These hearing aids are, of course, considered medical devices more than consumer products and their precision and advanced features come at more than the cost of the device itself. They often need a doctor’s prescription or at least a checkup, something that is more than just inconvenient these days. Some hearing aid companies have started to adopt remote or virtual doctor’s appointments but Bose does away with even that.

That’s what makes the Bose SoundControl Hearing Aids special because they have been FDA-approved to be sold directly to consumers, no need for professional advice. That said, Bose’s Hear app, designed especially for this device, does offer the opportunity to have a one-on-one appointment with product experts for free. Given the price tag of this thing, it’s not exactly too generous an offer.

The Bose SoundControl Hearing Aids are lightweight and practically invisible, with the main electronics hiding behind your ears, out of sight. In just 30 minutes, you can set up your personal settings in the Bose Hear app without fiddling with confusing controls or even asking a doctor. Users will also be able to choose between Focusing on certain voices or letting sound in from Everywhere. A pair does cost a hefty $850, though, but it might still be a fraction of the total expenses for a formal hearing aid, not to mention a doctor’s fee.

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OnePlus 7 and 7T Android 11 update is reportedly very buggy

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OnePlus has been making great strides and making big promises regarding its Android updates but it might need a bit more work when it comes to the quality of those updates. Though fortunately not the norm, OnePlus has been known to have pushed updates with rather notable issues, some of them worse than others. That is the unfortunate experience that OnePlus 7 and OnePlus 7T owners are reportedly having after the Android 11 and OxygenOS 11 upgrade brought not only new features but also bugs that remain unfixed more than a month later.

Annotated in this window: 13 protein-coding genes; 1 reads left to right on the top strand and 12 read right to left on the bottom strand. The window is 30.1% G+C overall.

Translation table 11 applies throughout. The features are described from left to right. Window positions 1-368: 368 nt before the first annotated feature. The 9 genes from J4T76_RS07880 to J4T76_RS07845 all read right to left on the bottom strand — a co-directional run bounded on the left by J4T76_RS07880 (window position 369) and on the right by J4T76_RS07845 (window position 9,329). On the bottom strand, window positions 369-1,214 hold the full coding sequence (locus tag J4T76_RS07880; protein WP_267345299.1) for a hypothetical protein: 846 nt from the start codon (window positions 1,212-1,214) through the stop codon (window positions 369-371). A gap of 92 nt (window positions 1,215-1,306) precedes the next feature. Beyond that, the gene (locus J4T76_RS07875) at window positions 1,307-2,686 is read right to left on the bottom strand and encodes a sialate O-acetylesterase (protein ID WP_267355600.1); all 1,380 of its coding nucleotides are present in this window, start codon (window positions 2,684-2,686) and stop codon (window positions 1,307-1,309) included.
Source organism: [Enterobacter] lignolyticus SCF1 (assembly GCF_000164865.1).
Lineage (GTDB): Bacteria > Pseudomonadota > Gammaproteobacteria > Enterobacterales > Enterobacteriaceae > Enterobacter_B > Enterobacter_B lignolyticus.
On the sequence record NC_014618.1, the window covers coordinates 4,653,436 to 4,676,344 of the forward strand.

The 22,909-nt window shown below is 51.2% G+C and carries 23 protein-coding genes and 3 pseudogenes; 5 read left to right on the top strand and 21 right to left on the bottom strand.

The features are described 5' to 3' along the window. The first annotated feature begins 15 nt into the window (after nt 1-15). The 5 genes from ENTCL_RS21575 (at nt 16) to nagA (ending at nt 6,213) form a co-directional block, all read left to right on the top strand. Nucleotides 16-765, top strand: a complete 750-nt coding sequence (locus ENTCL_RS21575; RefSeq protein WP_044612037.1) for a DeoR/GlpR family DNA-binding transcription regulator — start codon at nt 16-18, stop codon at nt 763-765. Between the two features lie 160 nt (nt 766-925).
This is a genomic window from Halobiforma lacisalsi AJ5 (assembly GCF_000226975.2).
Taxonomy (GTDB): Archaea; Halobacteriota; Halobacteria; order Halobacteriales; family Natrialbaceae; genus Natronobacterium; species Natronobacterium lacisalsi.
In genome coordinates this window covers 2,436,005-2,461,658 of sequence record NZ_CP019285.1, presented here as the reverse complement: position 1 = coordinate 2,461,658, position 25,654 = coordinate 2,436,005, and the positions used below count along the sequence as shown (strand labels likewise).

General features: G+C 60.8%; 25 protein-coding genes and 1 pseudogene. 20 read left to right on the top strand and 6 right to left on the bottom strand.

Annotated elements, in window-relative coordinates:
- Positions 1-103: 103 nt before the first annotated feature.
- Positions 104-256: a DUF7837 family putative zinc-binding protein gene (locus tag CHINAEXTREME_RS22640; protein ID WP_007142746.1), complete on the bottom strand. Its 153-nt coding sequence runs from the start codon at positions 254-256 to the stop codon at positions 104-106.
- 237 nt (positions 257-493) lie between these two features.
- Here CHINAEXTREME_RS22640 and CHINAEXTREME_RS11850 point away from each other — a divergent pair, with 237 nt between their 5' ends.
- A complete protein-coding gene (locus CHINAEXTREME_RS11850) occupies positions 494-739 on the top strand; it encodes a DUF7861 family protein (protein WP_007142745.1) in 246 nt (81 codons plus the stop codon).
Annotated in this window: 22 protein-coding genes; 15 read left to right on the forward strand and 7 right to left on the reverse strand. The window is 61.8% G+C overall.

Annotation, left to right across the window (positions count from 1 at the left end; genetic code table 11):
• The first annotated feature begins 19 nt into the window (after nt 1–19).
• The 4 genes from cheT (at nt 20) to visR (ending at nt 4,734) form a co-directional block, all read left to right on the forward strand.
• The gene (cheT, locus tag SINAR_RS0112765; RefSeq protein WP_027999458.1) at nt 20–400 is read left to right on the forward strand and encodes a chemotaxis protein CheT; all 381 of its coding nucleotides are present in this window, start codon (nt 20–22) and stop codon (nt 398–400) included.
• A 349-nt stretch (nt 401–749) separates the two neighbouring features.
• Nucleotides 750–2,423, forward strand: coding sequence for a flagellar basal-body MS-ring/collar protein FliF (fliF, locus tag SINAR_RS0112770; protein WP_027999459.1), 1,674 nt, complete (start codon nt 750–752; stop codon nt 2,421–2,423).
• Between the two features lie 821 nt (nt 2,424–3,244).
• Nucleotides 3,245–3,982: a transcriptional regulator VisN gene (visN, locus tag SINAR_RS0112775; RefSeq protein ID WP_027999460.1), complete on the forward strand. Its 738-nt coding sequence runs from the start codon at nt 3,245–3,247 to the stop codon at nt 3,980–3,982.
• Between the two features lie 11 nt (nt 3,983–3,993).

OnePlus has had rather problematic upgrades but it seems that the OxygenOS 11 update, which also brings Android 11, is taking the cake. There have been reports about problems with the latest update across many of OnePlus’ phones, including the OnePlus Nord, but owners of the company’s 2019 models are the ones that seem to have gotten the short end of the stick.

A growing number of complaints on Reddit as well as OnePlus’s own forums reveal the rather unfavorable situation regarding the update. Those complaints are all over the place, from greater battery drain to dropped frames that could affect mobile gaming. There are also worrying reports of overheating, at least more than usual, which could raise red flags when it comes to safety.

Given the wide range of issues, there is no single known source of the problem other than the Android 11 update. Of course, other phones on Android 11 don’t report such problems and OnePlus users are quick to blame OxygenOS 11 as the real culprit. It doesn’t help that this version of OnePlus’s custom Android experience isn’t exactly that popular because of the heavy changes that the company made.

OnePlus already pushed a minor update to these phones but it doesn’t seem to have addressed the problems to users’ satisfaction. Unfortunately, the only way to get around the problem is to downgrade back to Android 10, which is also impractical for many OnePlus 7 and 7T owners.